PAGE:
We Sell Following Tyres
High performance Tires
High performance tires are designed for use at higher speeds, and more often, a more “sporty” driving style. They feature a softer rubber compound for improved traction, especially on high speed cornering. The trade off of this softer rubber is shorter tread life.
High performance street tires sometimes sacrifice wet weather handling by having shallower water channels to provide more actual rubber tread surface area for dry weather performance. The ability to provide a high level of performance on both wet and dry pavement varies widely among manufacturers, and even among tire models of the same manufacturer. This is an area of active research and development, as well as marketing.
Mud and Snow, (or M+S, or M & S), is a designation applied rather arbitrarily by manufacturers for all-season and winter tires designed to provide improved performance under low temperature conditions, compared to summer tires. The tread compound is usually softer than that used in tires for summer conditions, thus providing better grip on ice and snow, but wears more quickly at higher temperatures. Tires may have well above average numbers of sipes in the tread pattern to grip the ice. There are no traction performance requirements which such a tire has to meet; M & S relates to the percentage of tread void area.
Mud tires are specialty tires with large, chunky tread patterns designed to bite into muddy surfaces. The large, open design also allows mud to clear quickly from between the lugs. Mud terrain tires also tend to be wider than other tires, to spread the weight of the vehicle over a greater area to prevent the vehicle from sinking too deeply into the mud. However in reasonable amounts of mud and snow, tires should be thinner. Being thinner, the tire will have more pressure on the road surface, thus allowing the tires to penetrate the snow layer and grip harder snow or road surface beneath. This does not compensate when the snow is too deep for such penetration, where the vehicle will sink into the snow and plough the snow in front and eventually pack it beneath it until the wheels no longer have traction. In this case, wider tires are preferred, as they have a larger contact patch and are better able to ‘float’ on top of the mud or snow.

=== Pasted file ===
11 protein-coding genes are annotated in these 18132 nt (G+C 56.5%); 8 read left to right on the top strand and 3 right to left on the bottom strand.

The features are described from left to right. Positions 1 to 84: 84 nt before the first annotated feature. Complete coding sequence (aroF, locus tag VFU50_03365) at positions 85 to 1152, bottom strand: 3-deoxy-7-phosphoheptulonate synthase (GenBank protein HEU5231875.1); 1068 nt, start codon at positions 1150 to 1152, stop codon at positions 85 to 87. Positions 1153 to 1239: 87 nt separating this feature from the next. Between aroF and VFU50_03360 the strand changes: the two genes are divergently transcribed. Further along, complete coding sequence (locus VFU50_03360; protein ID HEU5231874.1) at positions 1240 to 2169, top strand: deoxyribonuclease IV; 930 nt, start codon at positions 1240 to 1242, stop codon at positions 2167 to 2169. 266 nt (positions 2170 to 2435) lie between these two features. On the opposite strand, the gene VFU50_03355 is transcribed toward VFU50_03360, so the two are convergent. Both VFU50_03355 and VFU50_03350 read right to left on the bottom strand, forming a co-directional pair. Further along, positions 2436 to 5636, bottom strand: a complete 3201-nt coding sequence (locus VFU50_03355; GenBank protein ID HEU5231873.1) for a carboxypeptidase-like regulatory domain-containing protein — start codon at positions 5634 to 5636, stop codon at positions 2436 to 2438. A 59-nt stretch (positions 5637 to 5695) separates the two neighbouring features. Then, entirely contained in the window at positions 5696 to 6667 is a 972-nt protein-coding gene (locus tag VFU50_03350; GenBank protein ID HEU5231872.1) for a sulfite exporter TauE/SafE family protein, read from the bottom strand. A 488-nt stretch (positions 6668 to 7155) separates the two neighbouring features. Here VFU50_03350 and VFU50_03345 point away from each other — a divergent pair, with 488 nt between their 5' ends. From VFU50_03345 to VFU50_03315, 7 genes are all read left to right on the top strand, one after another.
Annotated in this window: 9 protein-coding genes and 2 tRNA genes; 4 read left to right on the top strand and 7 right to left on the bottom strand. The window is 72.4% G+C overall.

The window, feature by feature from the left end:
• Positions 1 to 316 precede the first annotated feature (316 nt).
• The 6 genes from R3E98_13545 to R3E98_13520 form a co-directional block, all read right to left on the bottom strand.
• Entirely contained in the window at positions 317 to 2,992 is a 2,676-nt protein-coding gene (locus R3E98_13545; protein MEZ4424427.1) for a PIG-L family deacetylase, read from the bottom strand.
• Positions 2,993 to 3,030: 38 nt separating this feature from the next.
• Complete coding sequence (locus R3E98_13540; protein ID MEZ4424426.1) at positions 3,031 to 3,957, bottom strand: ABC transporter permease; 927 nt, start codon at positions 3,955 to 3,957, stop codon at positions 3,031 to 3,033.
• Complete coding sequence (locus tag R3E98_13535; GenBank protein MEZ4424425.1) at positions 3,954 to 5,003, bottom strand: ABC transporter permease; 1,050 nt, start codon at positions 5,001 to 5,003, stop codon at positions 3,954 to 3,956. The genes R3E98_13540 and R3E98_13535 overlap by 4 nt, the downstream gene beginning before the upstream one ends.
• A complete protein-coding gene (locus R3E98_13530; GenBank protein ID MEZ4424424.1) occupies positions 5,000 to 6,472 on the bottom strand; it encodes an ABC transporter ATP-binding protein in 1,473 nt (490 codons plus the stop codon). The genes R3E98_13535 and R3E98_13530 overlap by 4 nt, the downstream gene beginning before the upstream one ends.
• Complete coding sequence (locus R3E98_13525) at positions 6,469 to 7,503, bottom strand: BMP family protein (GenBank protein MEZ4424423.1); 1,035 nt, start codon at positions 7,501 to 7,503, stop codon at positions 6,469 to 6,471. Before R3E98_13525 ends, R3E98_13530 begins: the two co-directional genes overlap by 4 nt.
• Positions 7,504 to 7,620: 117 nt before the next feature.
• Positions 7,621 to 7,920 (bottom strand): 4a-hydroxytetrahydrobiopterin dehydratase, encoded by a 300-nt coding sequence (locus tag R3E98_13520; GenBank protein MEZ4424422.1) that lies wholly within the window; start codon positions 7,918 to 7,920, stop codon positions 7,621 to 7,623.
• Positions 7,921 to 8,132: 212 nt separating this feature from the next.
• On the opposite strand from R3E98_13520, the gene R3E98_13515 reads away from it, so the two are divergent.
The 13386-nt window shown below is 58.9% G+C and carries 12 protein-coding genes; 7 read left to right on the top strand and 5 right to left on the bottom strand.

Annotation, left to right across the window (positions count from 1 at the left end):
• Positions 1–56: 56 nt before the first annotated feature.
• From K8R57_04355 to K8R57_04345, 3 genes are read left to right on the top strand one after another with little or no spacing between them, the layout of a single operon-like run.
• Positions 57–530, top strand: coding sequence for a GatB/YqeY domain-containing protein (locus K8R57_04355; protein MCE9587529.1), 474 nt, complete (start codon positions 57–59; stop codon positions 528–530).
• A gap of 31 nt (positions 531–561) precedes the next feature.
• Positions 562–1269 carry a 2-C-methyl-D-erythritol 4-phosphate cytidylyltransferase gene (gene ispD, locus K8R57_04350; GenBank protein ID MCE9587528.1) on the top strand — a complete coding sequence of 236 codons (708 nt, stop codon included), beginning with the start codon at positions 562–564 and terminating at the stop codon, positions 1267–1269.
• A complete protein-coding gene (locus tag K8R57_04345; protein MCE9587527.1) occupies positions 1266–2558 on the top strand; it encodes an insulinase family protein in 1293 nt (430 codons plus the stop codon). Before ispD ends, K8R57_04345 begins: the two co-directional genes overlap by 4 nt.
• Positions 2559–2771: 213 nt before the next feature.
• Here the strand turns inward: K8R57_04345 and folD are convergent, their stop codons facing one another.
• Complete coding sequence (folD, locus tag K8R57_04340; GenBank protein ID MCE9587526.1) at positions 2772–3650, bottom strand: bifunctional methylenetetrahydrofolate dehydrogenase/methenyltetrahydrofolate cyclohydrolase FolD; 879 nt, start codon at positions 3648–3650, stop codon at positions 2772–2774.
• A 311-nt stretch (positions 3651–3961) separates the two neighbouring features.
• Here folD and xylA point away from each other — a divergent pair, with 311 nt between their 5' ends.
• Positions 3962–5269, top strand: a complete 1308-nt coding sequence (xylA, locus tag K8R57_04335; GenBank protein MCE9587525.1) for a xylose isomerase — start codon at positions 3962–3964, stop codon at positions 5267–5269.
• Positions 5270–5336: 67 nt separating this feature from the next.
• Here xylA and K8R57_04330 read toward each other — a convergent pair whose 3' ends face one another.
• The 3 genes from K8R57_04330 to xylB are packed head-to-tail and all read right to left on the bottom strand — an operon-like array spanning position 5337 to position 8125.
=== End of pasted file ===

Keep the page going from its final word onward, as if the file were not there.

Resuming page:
All season Tires
The All-Season tire classification is a compromise between one developed for use on dry and wet roads during summer and one developed for use under winter conditions. The type of rubber and the tread pattern best suited for use under summer conditions cannot, for technical reasons, give good performance on snow and ice. The all-season tire is a compromise and is neither an excellent summer tire nor an excellent winter tire. They have, however, become ubiquitous as original and replacement equipment on automobiles marketed in the United States, due to their convenience and their adequate performance in most situations. Even so, in other parts of the world, like Germany, it is common to have a designated tire set for winter and summer. All-Season tires are also marked for mud and snow the same as winter tires but rarely with a snowflake. Owing to the compromise with performance during summer, winter performance is usually poorer than a winter tire.
All-terrain tires are typically used on SUVs and light trucks. These tires often have stiffer sidewalls for greater resistance against puncture when traveling off-road, the tread pattern offers wider spacing than all-season tires to remove mud from the tread. Many tires in the all-terrain category are designed primarily for on-road use, particularly all-terrain tires that are originally sold with the vehicle.